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Judge's Table


We understand that navigating the probate process can be overwhelming, but we are committed to guiding you through it.

When a loved one dies, you may not know where to look for help. The process of probate and/or trust administration is a complex and multifaceted task that involves the management and distribution of the assets and liabilities of a deceased individual. It encompasses a variety of responsibilities, such as identifying and assessing the value of assets, paying off any outstanding debts and taxes, and ultimately distributing property to beneficiaries. The primary objective of probate and trust administration is to ensure that the final wishes of the deceased are executed in an equitable and timely manner.

The Florida Probate Code is found in Chapters 731 through 735 of the Florida Statutes, but reading these chapters of law and trying to determine your next step can be more than overwhelming. This is especially true if you are trying to find the next step while simultaneously grieving the loss of your loved one. 

A good deal of the probate code in Florida deals with the responsibilities of the Personal Representative, and the same can apply to a Trustee. The Personal Representative and/or a Trustee is the person(s) that you designate to handle your estate after you die. Many times, this person is a spouse, child, or sibling, but at times it may also be a close friend or other relative such as a cousin, aunt, or uncle. Being a Personal Representative and/or a Trustee is a huge responsibility. A Personal Representative and/or Trustee is usually named in a will or a trust agreement, but that is not always the case. If a person dies without a will or estate plan, the person is said to have died “intestate.” In these cases, the Personal Representative may be appointed by the Court. Florida law provides a methodical way these estates must be handled. This can include looking for lost relatives and hunting for lost property.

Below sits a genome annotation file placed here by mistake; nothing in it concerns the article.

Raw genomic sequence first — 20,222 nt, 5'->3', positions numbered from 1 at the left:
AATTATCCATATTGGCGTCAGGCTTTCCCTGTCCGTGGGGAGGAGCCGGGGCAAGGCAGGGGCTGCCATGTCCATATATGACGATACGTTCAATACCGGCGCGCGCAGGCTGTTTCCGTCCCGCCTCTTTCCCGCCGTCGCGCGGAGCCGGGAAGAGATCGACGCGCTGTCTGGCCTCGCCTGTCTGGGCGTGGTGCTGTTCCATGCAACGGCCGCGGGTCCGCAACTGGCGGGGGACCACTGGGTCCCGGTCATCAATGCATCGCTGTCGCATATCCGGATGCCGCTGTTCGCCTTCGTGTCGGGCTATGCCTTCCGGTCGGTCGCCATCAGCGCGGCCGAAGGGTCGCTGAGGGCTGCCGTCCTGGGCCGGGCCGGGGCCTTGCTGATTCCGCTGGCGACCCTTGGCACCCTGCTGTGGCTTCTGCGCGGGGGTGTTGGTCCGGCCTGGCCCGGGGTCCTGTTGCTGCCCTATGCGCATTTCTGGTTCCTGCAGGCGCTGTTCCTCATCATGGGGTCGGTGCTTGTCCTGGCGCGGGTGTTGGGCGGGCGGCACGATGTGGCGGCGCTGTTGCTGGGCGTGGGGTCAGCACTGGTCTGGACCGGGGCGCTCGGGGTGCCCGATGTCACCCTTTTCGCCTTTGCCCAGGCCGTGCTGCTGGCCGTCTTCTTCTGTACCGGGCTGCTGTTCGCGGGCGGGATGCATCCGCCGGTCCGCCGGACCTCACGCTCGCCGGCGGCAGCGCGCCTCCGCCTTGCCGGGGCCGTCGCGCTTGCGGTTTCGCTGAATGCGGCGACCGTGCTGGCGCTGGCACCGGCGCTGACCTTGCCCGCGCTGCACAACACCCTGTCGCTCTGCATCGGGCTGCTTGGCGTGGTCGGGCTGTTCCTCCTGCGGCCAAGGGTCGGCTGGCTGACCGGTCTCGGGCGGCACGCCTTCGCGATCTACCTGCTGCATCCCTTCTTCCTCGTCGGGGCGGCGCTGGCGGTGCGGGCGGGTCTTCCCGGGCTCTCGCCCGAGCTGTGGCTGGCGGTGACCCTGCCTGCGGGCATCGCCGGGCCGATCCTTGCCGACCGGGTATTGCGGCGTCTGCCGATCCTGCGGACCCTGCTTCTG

At a minimum, a Personal Representative and/or a Trustee’s duties include:

  • Ensuring the proper notices are filed in the public record

  • Paying the debts of the estate

  • Taking an inventory of property and assets

  • Keeping property safe until it is time for distribution

  • Filing the taxes of the deceased person

  • Making sure all paperwork is properly and timely filed with the court.

  • Keeping heirs informed of the progress of estate matters and 

  • Distributing property to the proper beneficiary or beneficiaries

Handling an estate as a Personal Representative or a Trustee is not a task to be taken lightly. It involves following numerous rules and regulations. Failure to manage an estate correctly can result in a lawsuit, and in some cases, the person may have to pay damages. 

When you contact the Stickley Law Office for assistance with your probate/trust matter, you will get an experienced and knowledgeable attorney that works with your best interest at heart. We will make the administration of your loved one’s estate more manageable. Most of all, we will be there to support you. Let our office help you in this difficult time. Contact us at 941-474-5506 for a consultation today.

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